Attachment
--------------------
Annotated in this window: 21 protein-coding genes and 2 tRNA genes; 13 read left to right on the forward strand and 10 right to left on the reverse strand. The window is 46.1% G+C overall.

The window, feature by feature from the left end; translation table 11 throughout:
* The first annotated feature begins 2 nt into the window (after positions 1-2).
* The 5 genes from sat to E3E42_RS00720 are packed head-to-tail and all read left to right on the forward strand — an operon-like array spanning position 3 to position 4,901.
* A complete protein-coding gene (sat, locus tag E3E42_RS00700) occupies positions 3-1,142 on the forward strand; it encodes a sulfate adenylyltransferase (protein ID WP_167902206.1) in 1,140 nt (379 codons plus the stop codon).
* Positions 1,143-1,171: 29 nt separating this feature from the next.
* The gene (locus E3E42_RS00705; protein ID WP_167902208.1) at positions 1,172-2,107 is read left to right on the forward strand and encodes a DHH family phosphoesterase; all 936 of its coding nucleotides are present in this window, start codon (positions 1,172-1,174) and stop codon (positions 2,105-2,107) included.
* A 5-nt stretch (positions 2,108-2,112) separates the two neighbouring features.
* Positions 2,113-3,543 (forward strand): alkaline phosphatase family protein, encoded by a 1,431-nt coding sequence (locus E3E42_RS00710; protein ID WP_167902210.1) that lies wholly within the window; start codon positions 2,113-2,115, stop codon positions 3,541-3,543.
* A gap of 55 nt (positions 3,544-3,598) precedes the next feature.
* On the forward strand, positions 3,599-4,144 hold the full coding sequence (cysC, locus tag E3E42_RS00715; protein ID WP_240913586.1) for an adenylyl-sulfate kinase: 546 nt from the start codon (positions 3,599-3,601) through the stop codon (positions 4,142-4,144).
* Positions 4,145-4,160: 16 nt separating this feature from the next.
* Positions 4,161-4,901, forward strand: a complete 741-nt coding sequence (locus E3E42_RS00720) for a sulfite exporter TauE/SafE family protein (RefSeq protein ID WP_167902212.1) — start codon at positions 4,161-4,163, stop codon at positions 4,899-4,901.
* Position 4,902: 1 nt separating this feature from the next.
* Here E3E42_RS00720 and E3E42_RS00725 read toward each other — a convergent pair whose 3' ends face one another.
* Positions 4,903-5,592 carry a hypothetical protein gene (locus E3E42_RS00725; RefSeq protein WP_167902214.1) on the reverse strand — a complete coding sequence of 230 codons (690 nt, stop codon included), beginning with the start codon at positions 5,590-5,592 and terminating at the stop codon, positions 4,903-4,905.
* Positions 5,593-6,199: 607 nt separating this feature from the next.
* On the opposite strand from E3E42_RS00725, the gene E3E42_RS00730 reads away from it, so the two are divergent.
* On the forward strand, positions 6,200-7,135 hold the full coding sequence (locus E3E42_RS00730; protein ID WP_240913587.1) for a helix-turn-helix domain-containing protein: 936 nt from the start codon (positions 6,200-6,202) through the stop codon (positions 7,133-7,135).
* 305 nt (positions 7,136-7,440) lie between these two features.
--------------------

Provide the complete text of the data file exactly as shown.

Annotated in this window: 21 protein-coding genes and 2 tRNA genes; 13 read left to right on the forward strand and 10 right to left on the reverse strand. The window is 46.1% G+C overall.

The window, feature by feature from the left end; translation table 11 throughout:
* The first annotated feature begins 2 nt into the window (after positions 1-2).
* The 5 genes from sat to E3E42_RS00720 are packed head-to-tail and all read left to right on the forward strand — an operon-like array spanning position 3 to position 4,901.
* A complete protein-coding gene (sat, locus tag E3E42_RS00700) occupies positions 3-1,142 on the forward strand; it encodes a sulfate adenylyltransferase (protein ID WP_167902206.1) in 1,140 nt (379 codons plus the stop codon).
* Positions 1,143-1,171: 29 nt separating this feature from the next.
* The gene (locus E3E42_RS00705; protein ID WP_167902208.1) at positions 1,172-2,107 is read left to right on the forward strand and encodes a DHH family phosphoesterase; all 936 of its coding nucleotides are present in this window, start codon (positions 1,172-1,174) and stop codon (positions 2,105-2,107) included.
* A 5-nt stretch (positions 2,108-2,112) separates the two neighbouring features.
* Positions 2,113-3,543 (forward strand): alkaline phosphatase family protein, encoded by a 1,431-nt coding sequence (locus E3E42_RS00710; protein ID WP_167902210.1) that lies wholly within the window; start codon positions 2,113-2,115, stop codon positions 3,541-3,543.
* A gap of 55 nt (positions 3,544-3,598) precedes the next feature.
* On the forward strand, positions 3,599-4,144 hold the full coding sequence (cysC, locus tag E3E42_RS00715; protein ID WP_240913586.1) for an adenylyl-sulfate kinase: 546 nt from the start codon (positions 3,599-3,601) through the stop codon (positions 4,142-4,144).
* Positions 4,145-4,160: 16 nt separating this feature from the next.
* Positions 4,161-4,901, forward strand: a complete 741-nt coding sequence (locus E3E42_RS00720) for a sulfite exporter TauE/SafE family protein (RefSeq protein ID WP_167902212.1) — start codon at positions 4,161-4,163, stop codon at positions 4,899-4,901.
* Position 4,902: 1 nt separating this feature from the next.
* Here E3E42_RS00720 and E3E42_RS00725 read toward each other — a convergent pair whose 3' ends face one another.
* Positions 4,903-5,592 carry a hypothetical protein gene (locus E3E42_RS00725; RefSeq protein WP_167902214.1) on the reverse strand — a complete coding sequence of 230 codons (690 nt, stop codon included), beginning with the start codon at positions 5,590-5,592 and terminating at the stop codon, positions 4,903-4,905.
* Positions 5,593-6,199: 607 nt separating this feature from the next.
* On the opposite strand from E3E42_RS00725, the gene E3E42_RS00730 reads away from it, so the two are divergent.
* On the forward strand, positions 6,200-7,135 hold the full coding sequence (locus E3E42_RS00730; protein ID WP_240913587.1) for a helix-turn-helix domain-containing protein: 936 nt from the start codon (positions 6,200-6,202) through the stop codon (positions 7,133-7,135).
* 305 nt (positions 7,136-7,440) lie between these two features.